Further, the catheter body with no weight portion can be inserted into the stomach by being inserted into this sheath tube. This is because the sheath tube has a proper elasticity and rigidity. Further even if the sheath tube is raised while being torn-off as described above, the catheter body is adapted not to be raised together with the sheath tube. There is such a method, for example, as forming the inner walls of the sheath tube or the surface of the catheter into sand-like surfaces to decrease the sliding resistance or using the lubricant. It will be also noted that two tear-off lines of the sheath tube are not always required, but even a single line can be used to achieve the intended object.

This sheath tube can be removed from the catheter body without using the fixing means B in such a manner that the distal end of the sheath tube is naturally moved upward by tearing it off by hands. In this case, however, two persons are required, one person firmly holding the catheter in position while the other performing the tearing-off work.

In accordance with this invention, the aforementioned fixing means B is used, and therefore, one person will suffice to effect this operation. Since the catheter body 1 is firmly pinched and fixed to the pinching groove 5 of the catheter pinching plate, the tearing-off operation can be performed by a single person, thus providing for an extreme convenience. Labor-saving effect may be brought forth by the inexpensive fixing means according to this invention.

A special feature of this invention is in its constitution wherein a large hole 5 and a small hole 5' which introduce the catheter body 1 therethrough are connected with a connecting groove 9'. A conventional fixing means B', for example, described in the patent application No. 79178/1984 by the same inventor shows in FIG. 5 that a hole a which inserts the catheter body 1 therein pinches the catheter firmly. Accordingly, if the catheter body 1 remains as it is for a while, it causes a deformation which contracts the pinching portion thereof, thereby reducing the pinching or holding power thereof, which causes other troubles. In view of those troubles, the catheter in accordance with this invention is held loosely by a large hole 5 and is moved to small hole 5' through the connecting groove 9' only when necessary (when the sheath tube is removed). Accordingly, there is no occurrence of the above mentioned defects. Further, although the fixing means B described in the specification of the above patent application No. 79178/1984 has such a defect as occurring a rotation when the sheath tube is divided into two parts, in the fixing means according to the present invention the rotation can be easily controlled and performed securely.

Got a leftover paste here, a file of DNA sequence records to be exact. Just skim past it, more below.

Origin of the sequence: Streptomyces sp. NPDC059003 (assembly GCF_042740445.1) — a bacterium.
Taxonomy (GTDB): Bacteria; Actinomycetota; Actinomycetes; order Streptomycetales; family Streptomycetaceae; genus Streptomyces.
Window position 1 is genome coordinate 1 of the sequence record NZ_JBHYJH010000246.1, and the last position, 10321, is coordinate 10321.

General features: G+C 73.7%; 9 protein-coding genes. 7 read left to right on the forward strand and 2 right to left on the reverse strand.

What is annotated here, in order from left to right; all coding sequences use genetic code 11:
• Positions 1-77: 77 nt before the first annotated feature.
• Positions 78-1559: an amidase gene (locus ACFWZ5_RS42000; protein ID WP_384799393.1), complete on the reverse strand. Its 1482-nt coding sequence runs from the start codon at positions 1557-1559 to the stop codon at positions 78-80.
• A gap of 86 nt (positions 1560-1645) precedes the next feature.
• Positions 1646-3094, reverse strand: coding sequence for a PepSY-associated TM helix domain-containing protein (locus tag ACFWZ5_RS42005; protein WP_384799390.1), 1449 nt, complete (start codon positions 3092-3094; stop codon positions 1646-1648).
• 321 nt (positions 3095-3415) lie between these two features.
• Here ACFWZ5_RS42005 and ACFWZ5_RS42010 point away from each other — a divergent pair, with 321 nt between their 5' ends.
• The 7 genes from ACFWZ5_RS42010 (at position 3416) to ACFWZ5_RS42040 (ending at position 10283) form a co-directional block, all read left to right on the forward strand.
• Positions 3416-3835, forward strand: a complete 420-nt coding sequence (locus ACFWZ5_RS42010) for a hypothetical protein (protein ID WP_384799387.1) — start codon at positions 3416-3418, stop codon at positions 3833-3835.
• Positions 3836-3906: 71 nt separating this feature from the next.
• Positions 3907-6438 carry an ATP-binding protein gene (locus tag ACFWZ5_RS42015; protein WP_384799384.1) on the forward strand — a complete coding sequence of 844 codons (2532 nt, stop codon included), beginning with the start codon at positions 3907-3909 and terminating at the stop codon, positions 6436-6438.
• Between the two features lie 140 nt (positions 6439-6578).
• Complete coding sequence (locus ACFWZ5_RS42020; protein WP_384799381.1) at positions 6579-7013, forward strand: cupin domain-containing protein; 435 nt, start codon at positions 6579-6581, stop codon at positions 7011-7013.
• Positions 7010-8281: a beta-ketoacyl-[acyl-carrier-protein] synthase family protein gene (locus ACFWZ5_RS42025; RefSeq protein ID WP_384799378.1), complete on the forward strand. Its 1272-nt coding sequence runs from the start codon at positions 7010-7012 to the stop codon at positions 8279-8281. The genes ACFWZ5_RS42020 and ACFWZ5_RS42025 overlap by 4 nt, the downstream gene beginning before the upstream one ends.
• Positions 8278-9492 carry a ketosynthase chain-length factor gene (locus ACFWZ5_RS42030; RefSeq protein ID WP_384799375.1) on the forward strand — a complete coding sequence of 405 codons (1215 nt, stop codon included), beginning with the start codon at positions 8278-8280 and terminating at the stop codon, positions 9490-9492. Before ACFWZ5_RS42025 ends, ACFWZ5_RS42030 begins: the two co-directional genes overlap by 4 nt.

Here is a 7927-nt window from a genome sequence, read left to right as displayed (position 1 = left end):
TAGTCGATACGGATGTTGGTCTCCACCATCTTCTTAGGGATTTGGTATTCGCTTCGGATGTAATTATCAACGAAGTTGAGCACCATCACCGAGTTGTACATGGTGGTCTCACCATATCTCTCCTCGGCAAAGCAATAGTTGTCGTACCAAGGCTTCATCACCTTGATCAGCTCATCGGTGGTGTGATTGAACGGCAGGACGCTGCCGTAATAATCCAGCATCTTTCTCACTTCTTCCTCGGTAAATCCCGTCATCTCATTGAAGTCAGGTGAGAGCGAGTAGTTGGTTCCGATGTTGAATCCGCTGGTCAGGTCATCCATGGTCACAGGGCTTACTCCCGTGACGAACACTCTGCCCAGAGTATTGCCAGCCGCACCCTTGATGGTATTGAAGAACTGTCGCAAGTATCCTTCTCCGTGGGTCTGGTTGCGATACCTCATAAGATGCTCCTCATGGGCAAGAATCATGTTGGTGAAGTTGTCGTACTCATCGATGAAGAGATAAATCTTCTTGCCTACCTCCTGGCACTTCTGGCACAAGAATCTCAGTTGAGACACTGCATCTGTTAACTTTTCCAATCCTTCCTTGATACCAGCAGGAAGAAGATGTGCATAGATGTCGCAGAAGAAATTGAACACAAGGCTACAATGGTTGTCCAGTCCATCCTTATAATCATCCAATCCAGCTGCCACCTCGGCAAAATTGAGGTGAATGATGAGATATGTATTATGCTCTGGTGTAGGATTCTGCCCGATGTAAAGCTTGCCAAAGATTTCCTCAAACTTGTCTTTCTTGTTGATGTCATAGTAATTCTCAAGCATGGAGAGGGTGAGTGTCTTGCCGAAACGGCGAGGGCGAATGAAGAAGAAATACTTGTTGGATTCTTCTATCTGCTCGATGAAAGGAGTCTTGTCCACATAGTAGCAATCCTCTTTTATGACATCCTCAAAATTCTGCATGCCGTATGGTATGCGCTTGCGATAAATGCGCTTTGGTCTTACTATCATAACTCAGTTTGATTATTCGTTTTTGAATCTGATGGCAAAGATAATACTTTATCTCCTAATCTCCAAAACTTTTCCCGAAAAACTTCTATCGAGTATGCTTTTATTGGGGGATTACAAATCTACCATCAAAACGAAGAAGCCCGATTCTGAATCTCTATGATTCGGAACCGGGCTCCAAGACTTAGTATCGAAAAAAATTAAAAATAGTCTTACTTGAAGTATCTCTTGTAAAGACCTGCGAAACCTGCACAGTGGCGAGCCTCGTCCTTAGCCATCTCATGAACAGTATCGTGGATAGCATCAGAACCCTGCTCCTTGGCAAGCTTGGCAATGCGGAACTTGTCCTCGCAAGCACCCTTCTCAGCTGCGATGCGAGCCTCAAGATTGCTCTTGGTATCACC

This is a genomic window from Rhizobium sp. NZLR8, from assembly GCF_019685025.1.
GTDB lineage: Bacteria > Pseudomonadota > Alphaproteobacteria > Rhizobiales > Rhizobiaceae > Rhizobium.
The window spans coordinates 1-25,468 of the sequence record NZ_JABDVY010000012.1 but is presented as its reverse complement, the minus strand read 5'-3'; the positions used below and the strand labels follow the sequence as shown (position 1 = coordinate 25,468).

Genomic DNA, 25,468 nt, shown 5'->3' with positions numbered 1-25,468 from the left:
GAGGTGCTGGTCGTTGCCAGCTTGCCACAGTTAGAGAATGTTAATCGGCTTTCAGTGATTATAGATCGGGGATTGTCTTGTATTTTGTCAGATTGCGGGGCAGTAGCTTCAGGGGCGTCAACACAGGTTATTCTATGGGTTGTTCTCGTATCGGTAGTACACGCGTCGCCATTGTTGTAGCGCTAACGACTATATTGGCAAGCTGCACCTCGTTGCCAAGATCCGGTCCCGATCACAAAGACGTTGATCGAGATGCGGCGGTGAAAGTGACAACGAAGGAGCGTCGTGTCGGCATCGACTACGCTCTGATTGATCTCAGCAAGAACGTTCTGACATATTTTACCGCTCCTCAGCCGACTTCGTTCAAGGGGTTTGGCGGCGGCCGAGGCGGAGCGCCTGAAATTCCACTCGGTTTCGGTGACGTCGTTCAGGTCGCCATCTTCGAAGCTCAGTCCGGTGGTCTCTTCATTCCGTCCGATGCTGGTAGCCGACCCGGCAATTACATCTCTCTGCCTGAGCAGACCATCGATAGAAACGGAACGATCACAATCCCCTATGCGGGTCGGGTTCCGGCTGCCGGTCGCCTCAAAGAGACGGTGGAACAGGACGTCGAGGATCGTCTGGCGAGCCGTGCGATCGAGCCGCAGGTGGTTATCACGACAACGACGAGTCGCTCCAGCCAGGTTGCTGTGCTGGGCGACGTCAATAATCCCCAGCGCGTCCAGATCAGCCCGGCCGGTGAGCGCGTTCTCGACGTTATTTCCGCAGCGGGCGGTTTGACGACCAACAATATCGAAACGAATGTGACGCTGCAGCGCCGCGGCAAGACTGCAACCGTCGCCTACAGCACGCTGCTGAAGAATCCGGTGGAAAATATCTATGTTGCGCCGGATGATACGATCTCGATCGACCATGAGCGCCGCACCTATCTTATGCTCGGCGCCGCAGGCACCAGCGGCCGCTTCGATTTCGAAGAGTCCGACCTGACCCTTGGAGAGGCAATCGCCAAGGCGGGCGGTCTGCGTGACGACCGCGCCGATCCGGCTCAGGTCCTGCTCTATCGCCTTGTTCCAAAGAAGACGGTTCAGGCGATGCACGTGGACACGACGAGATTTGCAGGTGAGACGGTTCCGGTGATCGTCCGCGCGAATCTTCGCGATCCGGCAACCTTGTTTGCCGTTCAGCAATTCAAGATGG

Patent Citations
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Referenced by
Citing PatentFiling datePublication dateApplicantTitle
US5171222 *Jul 18, 1990Dec 15, 1992Scimed Life Systems, Inc.Interlocking peel-away dilation catheter
US5320602 *May 14, 1993Jun 14, 1994Wilson-Cook Medical, Inc.Peel-away endoscopic retrograde cholangio pancreatography catheter and a method for using the same
US5334167 *Nov 19, 1993Aug 2, 1994Cocanower David AModified nasogastric tube for use in enteral feeding
US5385562 *Jan 19, 1993Jan 31, 1995Scimed Life Systems, Inc.Guide catheter system for an angioplasty balloon catheter
US5512045 *Dec 22, 1993Apr 30, 1996Gurchumelidze; Teimuraz P.Surgical decompression and irrigation apparatus and method
US5527292 *Sep 9, 1994Jun 18, 1996Scimed Life Systems, Inc.Intravascular device for coronary heart treatment
US5690620 *Aug 19, 1996Nov 25, 1997Knott; Michael McfarlandAnatomically conforming nasogastric tube with normally-curved tip and method for using same
US5843051 *Mar 21, 1996Dec 1, 1998Scimed Life Systems, Inc.Intravascular device for coronary heart treatment
US5876375 *May 15, 1996Mar 2, 1999Scimed Life Systems, Inc.Guide catheter system for an angioplasty balloon catheter
US6228062 *Sep 15, 1998May 8, 2001Becton, Dickinson And CompanyOne piece lock for splittable sheath
US7604627 *May 11, 2006Oct 20, 2009Kourosh KojouriNasopharyngeal sheath for nasogastric intubation
US7798999Jun 5, 2007Sep 21, 2010Cook IncorporatedAdjustable length catheter
US8561605Apr 10, 2008Oct 22, 2013John J. DavisAtraumatic introducer for nasal endotracheal tubes and its method of use
US8591540 *Sep 29, 2003Nov 26, 2013Abbott Cardiovascular Systems Inc.Embolic filtering devices
US8702720May 3, 2007Apr 22, 2014Cook Medical Technologies LlcTassel tip wire guide
USRE36857 *Dec 13, 1994Sep 5, 2000Scimed Life Systems, Inc.Interlocking peel-away dilation catheter
EP0865799A2 *Dec 24, 1997Sep 23, 1998JOHNSON & JOHNSON MEDICAL, INC.Adjustable securing wings
Classifications
U.S. Classification604/171, 604/161, 128/DIG.26, 604/523
International ClassificationA61M25/02, A61M25/08
Cooperative ClassificationY10S128/26, A61M25/02, A61M2025/024
European ClassificationA61M25/02
Legal Events
DateCodeEventDescription
Apr 3, 2001FPExpired due to failure to pay maintenance fee
Effective date: 20010131
Jan 28, 2001LAPSLapse for failure to pay maintenance fees
Aug 22, 2000REMIMaintenance fee reminder mailed
Apr 28, 1999ASAssignment
Owner name: SHERWOOD SERVICES AG, SWITZERLAND
Free format text: ASSIGNMENT OF ASSIGNORS INTEREST;ASSIGNOR:TYCO GROUP S.A.R.L.;REEL/FRAME:010180/0294
Effective date: 19990406
Owner name: TYCO GROUP S.A.R.L., LUXEMBOURG
Free format text: ASSIGNMENT OF ASSIGNORS INTEREST;ASSIGNOR:SHERWOOD MEDICAL COMPANY;REEL/FRAME:010255/0446
May 30, 1996FPAYFee payment
Year of fee payment: 8
Jun 5, 1992FPAYFee payment
Year of fee payment: 4